Transportation Reimbursement Incentive Programs (TRIP) can help you save tax dollars based on the cost of your daily commute. This essentially is an FSA for some commuting costs. Your pretax payroll deductions go into a TRIP account from which you are reimbursed to pay for transit passes or, in some cases, qualified parking expenses.
The monthly maximum you can contribute for mass transit (buses, trains, els, subways, etc.) is $105. The monthly maximum for parking-related expenses is $200. [emphasis mine]
This tax benefit buys me an extra lunch or two a month. For me it is a stupid benefit as it is not changing my behavior. I would still be taking the bus into work every morning even if I was not gaining a tax advantage as the bus stops within 50 meters of my house, drops me off three blocks from the office, and is reliably faster than sitting in traffic.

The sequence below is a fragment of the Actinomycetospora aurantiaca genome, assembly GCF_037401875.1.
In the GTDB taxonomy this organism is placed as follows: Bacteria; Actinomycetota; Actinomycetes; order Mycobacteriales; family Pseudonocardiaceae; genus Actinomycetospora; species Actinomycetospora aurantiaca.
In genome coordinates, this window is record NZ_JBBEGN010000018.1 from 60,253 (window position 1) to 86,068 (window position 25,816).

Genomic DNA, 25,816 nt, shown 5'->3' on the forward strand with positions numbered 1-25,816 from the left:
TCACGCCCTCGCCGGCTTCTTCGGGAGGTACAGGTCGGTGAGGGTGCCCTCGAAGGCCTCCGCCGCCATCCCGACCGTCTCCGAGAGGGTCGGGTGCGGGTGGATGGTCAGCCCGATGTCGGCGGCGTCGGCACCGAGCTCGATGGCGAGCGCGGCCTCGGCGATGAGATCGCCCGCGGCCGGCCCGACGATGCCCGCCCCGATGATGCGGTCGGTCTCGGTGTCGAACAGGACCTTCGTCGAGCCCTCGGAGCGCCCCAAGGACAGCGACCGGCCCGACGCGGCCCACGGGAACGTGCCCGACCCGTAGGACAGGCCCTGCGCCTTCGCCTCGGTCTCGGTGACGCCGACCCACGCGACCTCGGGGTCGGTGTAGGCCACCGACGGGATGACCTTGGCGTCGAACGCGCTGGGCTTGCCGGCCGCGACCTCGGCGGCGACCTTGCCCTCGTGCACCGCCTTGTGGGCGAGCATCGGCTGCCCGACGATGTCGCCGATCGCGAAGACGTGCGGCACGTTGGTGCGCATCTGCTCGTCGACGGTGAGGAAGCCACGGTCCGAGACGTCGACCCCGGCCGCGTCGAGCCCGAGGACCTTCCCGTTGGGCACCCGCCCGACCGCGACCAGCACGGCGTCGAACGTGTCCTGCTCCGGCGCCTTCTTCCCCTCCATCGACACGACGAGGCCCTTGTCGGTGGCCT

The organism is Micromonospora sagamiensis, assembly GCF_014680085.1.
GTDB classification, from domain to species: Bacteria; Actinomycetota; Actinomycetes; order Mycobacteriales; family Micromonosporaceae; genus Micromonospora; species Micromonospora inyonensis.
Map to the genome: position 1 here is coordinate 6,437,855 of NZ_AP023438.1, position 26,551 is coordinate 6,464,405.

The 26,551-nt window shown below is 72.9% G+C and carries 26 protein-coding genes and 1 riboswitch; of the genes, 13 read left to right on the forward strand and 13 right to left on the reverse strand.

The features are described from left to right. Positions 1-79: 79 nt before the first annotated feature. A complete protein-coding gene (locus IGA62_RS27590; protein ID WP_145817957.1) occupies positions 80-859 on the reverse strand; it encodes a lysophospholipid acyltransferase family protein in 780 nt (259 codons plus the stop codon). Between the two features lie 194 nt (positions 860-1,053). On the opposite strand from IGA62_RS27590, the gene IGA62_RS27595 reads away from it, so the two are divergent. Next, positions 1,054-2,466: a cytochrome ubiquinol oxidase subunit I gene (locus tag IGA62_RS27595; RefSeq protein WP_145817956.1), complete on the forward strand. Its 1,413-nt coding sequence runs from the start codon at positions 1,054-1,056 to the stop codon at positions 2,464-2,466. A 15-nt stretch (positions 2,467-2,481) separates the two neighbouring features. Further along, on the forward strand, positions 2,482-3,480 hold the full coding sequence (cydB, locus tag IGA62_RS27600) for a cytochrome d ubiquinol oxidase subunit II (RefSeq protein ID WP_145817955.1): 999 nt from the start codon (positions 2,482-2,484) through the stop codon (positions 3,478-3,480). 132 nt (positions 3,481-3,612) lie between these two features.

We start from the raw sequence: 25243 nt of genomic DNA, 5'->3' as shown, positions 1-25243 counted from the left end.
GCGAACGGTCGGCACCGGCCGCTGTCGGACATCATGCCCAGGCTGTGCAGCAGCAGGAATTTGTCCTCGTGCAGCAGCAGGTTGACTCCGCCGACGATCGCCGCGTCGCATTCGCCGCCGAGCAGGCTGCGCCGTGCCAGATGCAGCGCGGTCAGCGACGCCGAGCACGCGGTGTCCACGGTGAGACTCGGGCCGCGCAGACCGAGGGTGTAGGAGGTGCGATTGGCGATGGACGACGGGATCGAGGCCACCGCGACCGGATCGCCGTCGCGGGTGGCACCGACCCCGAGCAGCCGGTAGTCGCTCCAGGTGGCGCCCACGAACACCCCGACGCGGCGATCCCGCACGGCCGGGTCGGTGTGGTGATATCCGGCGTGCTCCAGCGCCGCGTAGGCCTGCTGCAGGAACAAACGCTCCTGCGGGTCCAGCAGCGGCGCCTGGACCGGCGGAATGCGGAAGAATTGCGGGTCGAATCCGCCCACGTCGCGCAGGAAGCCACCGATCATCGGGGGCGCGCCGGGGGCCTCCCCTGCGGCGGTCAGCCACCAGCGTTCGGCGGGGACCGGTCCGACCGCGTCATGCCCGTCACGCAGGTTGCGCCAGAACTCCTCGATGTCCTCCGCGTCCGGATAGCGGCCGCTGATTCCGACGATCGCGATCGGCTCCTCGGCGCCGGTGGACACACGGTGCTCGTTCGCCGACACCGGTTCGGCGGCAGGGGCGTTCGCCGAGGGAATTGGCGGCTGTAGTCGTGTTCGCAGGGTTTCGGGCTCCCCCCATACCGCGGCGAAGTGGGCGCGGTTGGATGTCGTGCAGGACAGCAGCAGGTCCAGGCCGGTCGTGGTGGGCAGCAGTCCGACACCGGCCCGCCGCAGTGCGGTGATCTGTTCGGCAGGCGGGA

However the mixture seems a bit off to me on the disparity between the public transit versus the parking deduction limits. If one has a goal of reducing congestion, making it cheaper to drive into town does not do a whole lot towards that goal. If the goal is to reduce gas usage and carbon dioxide emissions, it is a bit trickier as the subsidy could be argued as a conservation measure if it means more people are willing to work in a dense central business district instead of in free parking suburbia where more driving is needed by most employees to get to the office.
On first glance, if I was a Congress critter, my idea would be to equalize the two benefits by dollar amount with the objective of being revenue neutral, so a slight bump up in the transit limit and a significant decrease in the parking limit with the idea of making the marginal incentive to drive alone into the central city slightly less attractive.